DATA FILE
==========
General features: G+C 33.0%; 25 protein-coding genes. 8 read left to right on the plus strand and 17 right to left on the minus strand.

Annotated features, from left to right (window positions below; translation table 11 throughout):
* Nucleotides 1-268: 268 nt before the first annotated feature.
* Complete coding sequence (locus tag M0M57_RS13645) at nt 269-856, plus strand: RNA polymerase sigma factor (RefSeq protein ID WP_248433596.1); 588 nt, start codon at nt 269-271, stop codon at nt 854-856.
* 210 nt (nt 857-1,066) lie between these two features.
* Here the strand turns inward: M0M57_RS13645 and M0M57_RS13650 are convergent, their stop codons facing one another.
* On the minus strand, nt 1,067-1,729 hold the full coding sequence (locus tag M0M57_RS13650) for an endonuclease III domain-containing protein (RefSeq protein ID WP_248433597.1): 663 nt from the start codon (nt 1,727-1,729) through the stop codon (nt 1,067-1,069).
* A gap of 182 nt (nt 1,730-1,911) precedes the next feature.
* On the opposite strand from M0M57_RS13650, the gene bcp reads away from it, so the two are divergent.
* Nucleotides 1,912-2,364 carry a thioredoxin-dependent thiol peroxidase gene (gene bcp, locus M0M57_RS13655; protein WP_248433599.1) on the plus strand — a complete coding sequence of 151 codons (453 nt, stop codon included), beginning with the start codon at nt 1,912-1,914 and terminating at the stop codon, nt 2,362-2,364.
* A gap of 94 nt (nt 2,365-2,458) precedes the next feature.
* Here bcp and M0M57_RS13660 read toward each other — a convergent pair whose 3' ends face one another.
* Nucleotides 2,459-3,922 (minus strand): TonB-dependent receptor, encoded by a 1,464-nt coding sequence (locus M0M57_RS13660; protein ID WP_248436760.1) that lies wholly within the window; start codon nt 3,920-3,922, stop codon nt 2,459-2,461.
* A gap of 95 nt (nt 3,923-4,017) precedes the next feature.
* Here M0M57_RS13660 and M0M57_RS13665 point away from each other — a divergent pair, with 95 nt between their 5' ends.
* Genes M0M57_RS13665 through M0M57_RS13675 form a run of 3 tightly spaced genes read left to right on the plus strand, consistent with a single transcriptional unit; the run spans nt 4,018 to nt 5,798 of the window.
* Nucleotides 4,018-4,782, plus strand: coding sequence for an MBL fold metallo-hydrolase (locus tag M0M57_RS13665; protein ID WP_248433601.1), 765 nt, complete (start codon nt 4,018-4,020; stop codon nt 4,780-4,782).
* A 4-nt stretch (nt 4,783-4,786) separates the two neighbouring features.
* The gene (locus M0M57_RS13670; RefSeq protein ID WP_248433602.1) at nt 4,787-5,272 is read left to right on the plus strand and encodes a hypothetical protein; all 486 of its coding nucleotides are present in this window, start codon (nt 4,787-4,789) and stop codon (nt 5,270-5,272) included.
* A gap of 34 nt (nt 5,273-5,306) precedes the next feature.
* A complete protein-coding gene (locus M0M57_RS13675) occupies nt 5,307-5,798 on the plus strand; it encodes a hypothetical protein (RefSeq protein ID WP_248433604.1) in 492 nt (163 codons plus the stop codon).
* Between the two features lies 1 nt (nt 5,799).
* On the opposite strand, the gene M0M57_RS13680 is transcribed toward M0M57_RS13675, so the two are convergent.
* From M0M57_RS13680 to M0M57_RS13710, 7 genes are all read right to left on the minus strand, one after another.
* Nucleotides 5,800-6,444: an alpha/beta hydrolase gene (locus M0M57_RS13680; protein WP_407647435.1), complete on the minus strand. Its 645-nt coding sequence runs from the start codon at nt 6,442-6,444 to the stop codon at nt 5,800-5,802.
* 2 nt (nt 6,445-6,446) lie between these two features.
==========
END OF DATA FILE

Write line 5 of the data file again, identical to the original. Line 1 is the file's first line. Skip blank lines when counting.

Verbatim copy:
* 210 nt (nt 857-1,066) lie between these two features.